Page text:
Forensic Science Team Recognised in Prestigious Awards

Kate Unwin
Kate Unwin, Course Lead of Forensic and Applied Biology

It was awarded second place at the HE Innovate Awards in the most innovative hybrid / blended learning project category. The Awards recognise and reward academics and higher education professionals who have developed innovative ways to teach and support their students.

Kate Unwin, the Project Lead, and Course Lead for Forensic and Applied Biology at the University of Worcester, said: “When we found out we were shortlisted for this prestigious award, which is open to all universities across the UK, we were over the moon at the recognition of our hard work.  When we came second we were thrilled that the award judges could also see the merit in what we have produced, inspiring us to continue with this work to support and motivate our students.”

The team had been making plans for an immersive and interactive crime scene simulation package for its students. But, with the onset of Covid-19 last March, these actions were accelerated so they could be used with their current cohort, allowing those students who were studying online due to the lockdown to work remotely on crime scene tasks.

The tasks mock up a particular incident that crime scene investigators might be called out to, such as a hit and run, a burglary or murder. The simulation package presented students with a range of images of the ‘scene’ from different angles, and some 360-degree images. Users are given initial information, for example, what has occurred, their role and the requirement for them at the scene. Students then have to look around the scene working out what areas are of importance. There are a number of “hot spots” which can include additional documentation, photographs, panoramic visuals, question prompts, additional information. Then participants put their knowledge and techniques into action, working through a series of questions, prompts and requirements to identify and analyse the evidence and draw conclusions.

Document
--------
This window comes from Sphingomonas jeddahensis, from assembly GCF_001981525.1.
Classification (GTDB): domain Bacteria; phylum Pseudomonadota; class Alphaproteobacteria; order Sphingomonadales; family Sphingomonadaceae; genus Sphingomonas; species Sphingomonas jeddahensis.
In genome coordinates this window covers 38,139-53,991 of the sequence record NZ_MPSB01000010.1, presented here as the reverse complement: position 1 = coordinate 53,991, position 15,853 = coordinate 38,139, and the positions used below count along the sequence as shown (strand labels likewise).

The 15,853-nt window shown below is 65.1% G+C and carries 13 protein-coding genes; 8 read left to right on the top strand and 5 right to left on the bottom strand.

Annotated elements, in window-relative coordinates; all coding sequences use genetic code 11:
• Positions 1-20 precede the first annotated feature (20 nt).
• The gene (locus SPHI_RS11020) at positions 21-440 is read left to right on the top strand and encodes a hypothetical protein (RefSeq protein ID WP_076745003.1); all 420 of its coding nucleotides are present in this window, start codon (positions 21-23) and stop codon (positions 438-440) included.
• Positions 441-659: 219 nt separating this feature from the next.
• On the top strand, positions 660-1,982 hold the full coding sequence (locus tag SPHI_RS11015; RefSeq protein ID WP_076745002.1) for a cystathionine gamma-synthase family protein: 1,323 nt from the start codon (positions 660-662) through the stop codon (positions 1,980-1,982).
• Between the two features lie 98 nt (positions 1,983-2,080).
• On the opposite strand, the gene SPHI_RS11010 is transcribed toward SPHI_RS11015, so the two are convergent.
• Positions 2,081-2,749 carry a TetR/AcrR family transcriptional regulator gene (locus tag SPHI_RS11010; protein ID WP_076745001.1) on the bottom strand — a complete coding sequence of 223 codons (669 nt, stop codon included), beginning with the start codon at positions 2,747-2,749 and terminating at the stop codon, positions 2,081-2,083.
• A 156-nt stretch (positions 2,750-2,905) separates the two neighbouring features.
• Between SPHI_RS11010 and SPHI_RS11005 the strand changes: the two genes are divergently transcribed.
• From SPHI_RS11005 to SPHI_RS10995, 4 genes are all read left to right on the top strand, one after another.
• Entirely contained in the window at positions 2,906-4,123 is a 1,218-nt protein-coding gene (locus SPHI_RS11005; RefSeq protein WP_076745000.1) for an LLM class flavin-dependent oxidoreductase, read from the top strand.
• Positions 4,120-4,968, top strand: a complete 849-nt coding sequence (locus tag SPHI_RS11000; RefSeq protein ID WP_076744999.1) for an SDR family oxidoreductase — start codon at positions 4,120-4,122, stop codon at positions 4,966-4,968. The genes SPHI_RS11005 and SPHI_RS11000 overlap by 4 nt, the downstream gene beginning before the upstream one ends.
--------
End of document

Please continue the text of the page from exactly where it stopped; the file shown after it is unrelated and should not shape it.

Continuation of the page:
Ms Unwin said: “The initiative allows students to have a fully supported interactive virtual experience that they can engage with to further practice and hone their skills, either as individuals or as pairs and groups. It has given the students additional support and practice in their taught modules, but also gives them expansion areas to pursue and interact with, which can inspire students to explore topics raised in more depth. The ability to interact with this resource at any time was well received with the cohort, many of whom have other commitments to work around.”

Third year student in Forensic and Applied Biology, Laura Hallett, said: “The virtual crime scene is very beneficial as you can really visualise yourself walking around the scene and analysing the evidence. As a student during the pandemic, the practical element of our course became very challenging due to social distancing and online lectures. However, the virtual crime scene allows students to engage and take part in different crime scene investigation scenarios, such as a hit and run or burglary.”

Lecturers are now in the process of developing some more in-depth examples that are more complex and less leading with regards to the information supplied.

This technology has also proved useful when doing STEM work with schools during the restrictions of Covid-19. Staff are regularly asked to set up outreach events in schools, colleges and the local community to inspire individuals to engage in science.  “The virtual crime scenes allowed us to work with such groups so they could look at materials remotely and we could go through it with them,” said Ms Unwin. “The feedback from our outreach partners and our students has been overwhelming positive and we have now generated a library of such virtual crime scenes.”